The Proposed Regulation Heard ‘Round the World As the Senior Director of Advocacy aptly pointed out in a recent blog posting, the notice of proposed rulemaking for Stage 2 Meaningful Usewas released late last week – and if this is news to you, you’re probably living under a rock. At this point, most people know that Eligible Hospitals & CAHs are responsible for 14 core objectives and 5 of 10 menu objectives (19 objectives in total) for Stage 1 Meaningful Use. For Stage 2, regulators are proposing 16 core and 2 of 4 menu objectives. At this point you might be asking yourself, “I thought Stage 2 was going to be harder?” Well it is.
Many of the menu options in Stage 1 are proposed to be core for Stage 2. And a host of the Stage 1 core have been consolidated or dropped to make room for more complex objectives. The prime example is the “Transitions of Care” objective. To successfully meet this two-part objective one must: provide a summary of care record for more than 65 percent of transitions of care and referrals AND transmit that summary of care record electronically for more than 10 percent of transitions of care.
So that’s the objective – what are the details?
The transition of care objective must include:
· Patient name.
· Referring or transitioning provider's name and office contact information (EP only).
· Relevant past diagnoses.
· Laboratory test results.
· Vital signs (height, weight, blood pressure, BMI, growth charts).
· Smoking status.
· Demographic information (preferred language, gender, race, ethnicity, date of birth).
· Care plan field, including goals and instructions, and
· Any additional known care team members beyond the referring or transitioning provider and the receiving provider.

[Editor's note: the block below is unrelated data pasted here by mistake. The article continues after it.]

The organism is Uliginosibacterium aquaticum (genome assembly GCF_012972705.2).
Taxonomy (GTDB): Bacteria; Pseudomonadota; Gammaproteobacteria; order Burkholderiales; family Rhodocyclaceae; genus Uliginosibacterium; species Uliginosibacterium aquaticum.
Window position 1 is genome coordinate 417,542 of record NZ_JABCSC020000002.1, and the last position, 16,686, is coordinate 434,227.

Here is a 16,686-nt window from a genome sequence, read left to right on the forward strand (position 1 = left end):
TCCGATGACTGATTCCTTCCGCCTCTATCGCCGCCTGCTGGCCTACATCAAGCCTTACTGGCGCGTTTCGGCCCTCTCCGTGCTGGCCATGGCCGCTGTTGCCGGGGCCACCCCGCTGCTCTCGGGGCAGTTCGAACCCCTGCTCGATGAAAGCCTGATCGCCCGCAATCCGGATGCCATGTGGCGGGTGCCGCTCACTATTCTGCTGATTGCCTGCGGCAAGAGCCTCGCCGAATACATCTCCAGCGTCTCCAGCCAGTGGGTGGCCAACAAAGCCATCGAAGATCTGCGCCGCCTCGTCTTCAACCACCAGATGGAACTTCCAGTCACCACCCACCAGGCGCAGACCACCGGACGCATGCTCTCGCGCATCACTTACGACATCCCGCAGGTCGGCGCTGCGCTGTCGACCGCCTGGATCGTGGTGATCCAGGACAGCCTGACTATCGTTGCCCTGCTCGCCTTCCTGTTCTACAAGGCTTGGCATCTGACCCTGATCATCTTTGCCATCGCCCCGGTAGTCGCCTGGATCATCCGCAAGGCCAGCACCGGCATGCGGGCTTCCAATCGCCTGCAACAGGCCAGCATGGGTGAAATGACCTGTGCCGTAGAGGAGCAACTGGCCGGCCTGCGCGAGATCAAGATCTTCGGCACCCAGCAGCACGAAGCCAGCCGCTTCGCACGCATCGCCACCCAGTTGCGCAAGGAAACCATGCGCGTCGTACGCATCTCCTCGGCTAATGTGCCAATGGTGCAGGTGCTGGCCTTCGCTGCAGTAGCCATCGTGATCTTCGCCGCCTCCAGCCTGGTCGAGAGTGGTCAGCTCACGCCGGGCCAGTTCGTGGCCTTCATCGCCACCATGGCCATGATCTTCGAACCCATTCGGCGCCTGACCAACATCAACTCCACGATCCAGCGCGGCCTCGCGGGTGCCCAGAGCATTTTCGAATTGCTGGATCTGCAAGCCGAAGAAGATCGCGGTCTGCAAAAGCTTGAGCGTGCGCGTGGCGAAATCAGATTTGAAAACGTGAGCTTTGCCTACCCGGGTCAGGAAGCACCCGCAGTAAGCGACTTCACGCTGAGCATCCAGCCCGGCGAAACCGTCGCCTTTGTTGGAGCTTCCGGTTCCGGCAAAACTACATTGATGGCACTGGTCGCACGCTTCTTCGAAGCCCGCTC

· Discharge instructions (for eligible hospitals and CAHs only)
· An up-to-date problem list of current and active diagnoses.
· An active medication list, and
· An active medication allergy list.
The Transitions of Care objective combines elements of previous Stage 1 objectives that are no longer being measured individually:
· Maintain an up-to-date problem list
· Maintain an active medication list
· Maintain an active medication allergy list
And the final kicker is this: In order to meet the second part of the objective (electronically transmit summary of care record for more than 10 percent of transitions of care) EPs, EHs or CAHs must send the summary of care record “to a recipient with no organizational affiliation and using a different Certified EHR Technology vendor than the sender…”
In short, under proposed rules, the electronic transmission of the summary of care record does not count towards the 10 percent threshold unless the exchange is 1) between unaffiliated providers 2) using different products 3) from different vendors.
This is merely a taste of the nearly 700-page Meaningful Use and Standards & Certification Criteriaproposed rules that CHIME will be examining. For more information on changes between Stage 1 and Stage 2, please view this side-by-side crosswalk. Additionally, Health Policy Alternatives has constructed a 54-page summaryof the Meaningful Use proposed rule, which can be found here.
Join the conversation on StateNet’s Meaningful Use Stage 2 group, where you’ll find the latest information and have access to summaries and regulation text.
More ICD-10 Comings and Goings Last week during HIMSS12 CHIME decided to weigh in on the recent announcement that “HHS will initiate a process to postpone the date by which certain health care entities have to comply with ICD-10.” In a letter sentto HHS Secretary Sebelius, CHIME strongly urged Secretary Sebelius to move quickly and decisively in setting a new compliance date for converting to ICD-10. CHIME said that a prolonged delay to ICD-10 implementation, or more specifically, prolonged uncertainty about the timing and details of a delay, would create more problems than it would solve. “We encourage HHS to remain committed to ICD-10 as many organizations have already begun substantial investments that turn wasteful if abandoned for another path,” the letter said. CHIME also warned that if the postponement process required physicians to meet one compliance date and hospitals a different date, unnecessary costs would be incurred. Instead, CHIME said that payers should have a date set in advance of doctors and hospitals. “This would allow providers an additional and needed opportunity to test ICD-10 transactions with payers. A consistent start date across the provider community and an earlier date for payers would make the delay much more meaningful.”